Chinua Achebe (1930 – 2013) was an Igbo writer and one of the most important voices in what is now referred to as postcolonial literature. He was born in Ogidi, several kilometres from the Niger River in the south of the territory which would become Nigeria in 1960, upon its independence from the British Empire. His parents were Protestant converts and he spent much of his childhood immersed in their Christian teachings, a background which plays out heavily in depictions of religion in his future writing. An Igbo speaker at home, Achebe started learning English at eight years old. In 1948, Achebe enrolled at University College (affiliated with the University of London and now known as the University of Ibadan) with a scholarship to read medicine. However, he swiftly changed the subject of his studies to English, losing the scholarship as a result. During this time, Achebe decided to alter his birth name – Albert Chinụalụmọgụ Achebe – as a symbol of resistance against his namesake, the husband of Queen Victoria; or rather, against the empire over which Victoria was sovereign. While studying English literature and reading colonialist narratives, such as Joseph...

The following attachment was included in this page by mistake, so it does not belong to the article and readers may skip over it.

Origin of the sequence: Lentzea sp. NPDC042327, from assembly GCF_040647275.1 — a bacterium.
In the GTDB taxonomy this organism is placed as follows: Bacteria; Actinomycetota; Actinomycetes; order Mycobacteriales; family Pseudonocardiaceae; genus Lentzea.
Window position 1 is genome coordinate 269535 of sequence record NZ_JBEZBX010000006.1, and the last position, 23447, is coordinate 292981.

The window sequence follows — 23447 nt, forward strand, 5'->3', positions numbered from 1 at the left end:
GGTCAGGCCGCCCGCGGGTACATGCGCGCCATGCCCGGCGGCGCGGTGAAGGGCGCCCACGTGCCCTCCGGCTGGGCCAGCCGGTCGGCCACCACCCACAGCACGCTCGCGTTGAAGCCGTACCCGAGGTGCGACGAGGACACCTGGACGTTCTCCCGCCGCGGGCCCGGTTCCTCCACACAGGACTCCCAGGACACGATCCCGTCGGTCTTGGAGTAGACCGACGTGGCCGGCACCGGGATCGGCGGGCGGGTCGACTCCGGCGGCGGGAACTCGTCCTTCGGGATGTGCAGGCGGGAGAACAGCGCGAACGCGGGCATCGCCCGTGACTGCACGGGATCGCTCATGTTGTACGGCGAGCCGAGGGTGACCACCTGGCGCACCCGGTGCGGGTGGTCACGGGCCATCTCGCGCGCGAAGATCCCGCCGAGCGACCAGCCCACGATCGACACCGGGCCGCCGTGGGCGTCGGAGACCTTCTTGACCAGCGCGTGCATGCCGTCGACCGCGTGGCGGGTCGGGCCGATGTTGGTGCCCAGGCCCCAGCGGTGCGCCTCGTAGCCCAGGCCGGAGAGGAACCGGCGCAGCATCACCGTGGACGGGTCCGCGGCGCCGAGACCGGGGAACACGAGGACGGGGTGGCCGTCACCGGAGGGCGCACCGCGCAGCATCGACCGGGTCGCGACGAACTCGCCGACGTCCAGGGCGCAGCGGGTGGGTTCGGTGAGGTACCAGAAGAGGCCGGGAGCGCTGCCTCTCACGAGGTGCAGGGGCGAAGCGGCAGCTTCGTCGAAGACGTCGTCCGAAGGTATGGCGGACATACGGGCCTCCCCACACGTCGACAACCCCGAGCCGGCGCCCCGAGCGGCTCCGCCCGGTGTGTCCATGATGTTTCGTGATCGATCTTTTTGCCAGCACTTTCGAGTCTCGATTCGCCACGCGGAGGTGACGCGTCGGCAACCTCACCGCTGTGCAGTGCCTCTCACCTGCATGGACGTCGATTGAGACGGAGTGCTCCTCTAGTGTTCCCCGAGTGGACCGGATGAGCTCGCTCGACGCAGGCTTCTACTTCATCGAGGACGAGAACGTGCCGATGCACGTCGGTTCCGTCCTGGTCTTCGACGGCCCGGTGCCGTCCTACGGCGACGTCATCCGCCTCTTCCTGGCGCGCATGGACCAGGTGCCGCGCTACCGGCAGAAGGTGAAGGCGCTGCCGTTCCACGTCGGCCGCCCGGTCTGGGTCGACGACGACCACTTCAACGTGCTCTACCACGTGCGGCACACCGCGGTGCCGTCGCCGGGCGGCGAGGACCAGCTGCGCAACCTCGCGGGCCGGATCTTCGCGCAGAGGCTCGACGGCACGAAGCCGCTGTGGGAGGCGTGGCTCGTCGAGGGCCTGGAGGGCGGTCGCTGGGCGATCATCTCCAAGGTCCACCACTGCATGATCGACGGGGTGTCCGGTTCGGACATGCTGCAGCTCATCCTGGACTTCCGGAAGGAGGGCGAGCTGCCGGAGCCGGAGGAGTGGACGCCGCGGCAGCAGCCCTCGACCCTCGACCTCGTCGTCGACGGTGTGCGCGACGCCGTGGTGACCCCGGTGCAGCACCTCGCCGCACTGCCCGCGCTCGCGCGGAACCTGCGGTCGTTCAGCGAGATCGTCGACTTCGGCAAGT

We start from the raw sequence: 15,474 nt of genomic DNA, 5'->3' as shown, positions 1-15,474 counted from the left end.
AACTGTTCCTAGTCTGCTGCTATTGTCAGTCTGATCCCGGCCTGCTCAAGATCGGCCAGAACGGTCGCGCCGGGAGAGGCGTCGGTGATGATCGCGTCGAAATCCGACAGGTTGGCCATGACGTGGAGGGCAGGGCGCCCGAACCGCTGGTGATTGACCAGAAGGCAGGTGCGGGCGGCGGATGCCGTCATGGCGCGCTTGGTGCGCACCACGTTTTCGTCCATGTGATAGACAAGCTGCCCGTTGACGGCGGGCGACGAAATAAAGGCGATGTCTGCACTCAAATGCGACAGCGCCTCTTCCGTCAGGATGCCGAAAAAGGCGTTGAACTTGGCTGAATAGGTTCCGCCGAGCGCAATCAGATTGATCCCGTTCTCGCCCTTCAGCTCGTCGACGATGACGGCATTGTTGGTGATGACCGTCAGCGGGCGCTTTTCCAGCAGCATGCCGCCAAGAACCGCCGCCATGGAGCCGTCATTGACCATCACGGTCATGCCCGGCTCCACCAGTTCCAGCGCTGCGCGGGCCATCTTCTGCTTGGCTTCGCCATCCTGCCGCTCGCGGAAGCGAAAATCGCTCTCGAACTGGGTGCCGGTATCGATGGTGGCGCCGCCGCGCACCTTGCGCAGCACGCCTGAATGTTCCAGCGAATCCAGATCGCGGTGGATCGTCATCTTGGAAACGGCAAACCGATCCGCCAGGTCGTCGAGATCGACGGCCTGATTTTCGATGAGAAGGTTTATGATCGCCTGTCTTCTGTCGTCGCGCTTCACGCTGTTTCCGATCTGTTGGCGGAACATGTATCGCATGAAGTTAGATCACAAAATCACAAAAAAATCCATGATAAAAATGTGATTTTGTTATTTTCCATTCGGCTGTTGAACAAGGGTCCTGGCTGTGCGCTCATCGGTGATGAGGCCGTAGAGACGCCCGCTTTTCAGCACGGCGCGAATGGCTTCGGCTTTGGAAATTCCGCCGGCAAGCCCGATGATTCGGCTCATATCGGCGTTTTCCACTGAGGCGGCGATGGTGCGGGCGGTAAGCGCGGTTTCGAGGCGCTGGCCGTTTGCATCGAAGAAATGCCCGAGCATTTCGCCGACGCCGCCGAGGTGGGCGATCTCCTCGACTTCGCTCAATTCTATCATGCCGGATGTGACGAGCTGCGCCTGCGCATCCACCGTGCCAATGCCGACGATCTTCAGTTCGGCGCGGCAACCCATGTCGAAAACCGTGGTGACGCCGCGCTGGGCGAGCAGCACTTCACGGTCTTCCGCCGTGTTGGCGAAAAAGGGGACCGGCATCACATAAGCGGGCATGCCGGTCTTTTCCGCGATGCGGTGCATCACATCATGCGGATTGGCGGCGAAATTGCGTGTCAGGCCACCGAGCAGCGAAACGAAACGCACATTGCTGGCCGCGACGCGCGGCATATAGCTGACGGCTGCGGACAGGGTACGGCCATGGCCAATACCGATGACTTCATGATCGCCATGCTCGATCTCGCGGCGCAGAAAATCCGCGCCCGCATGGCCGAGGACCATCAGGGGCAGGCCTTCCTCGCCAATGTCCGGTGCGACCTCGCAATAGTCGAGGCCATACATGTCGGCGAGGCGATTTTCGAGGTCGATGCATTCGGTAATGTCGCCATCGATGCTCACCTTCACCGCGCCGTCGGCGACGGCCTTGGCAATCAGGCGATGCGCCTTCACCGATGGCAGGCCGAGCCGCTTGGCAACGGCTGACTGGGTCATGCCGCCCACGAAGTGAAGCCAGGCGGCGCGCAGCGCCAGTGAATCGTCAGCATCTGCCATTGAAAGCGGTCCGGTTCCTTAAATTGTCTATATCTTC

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|Joseph Conrad and Postcoloniality - Part 1: Conrad and Chinua Achebe
Professor Peter McDonald talks to Great Writers Inspire about the Post/Colonial aspects of...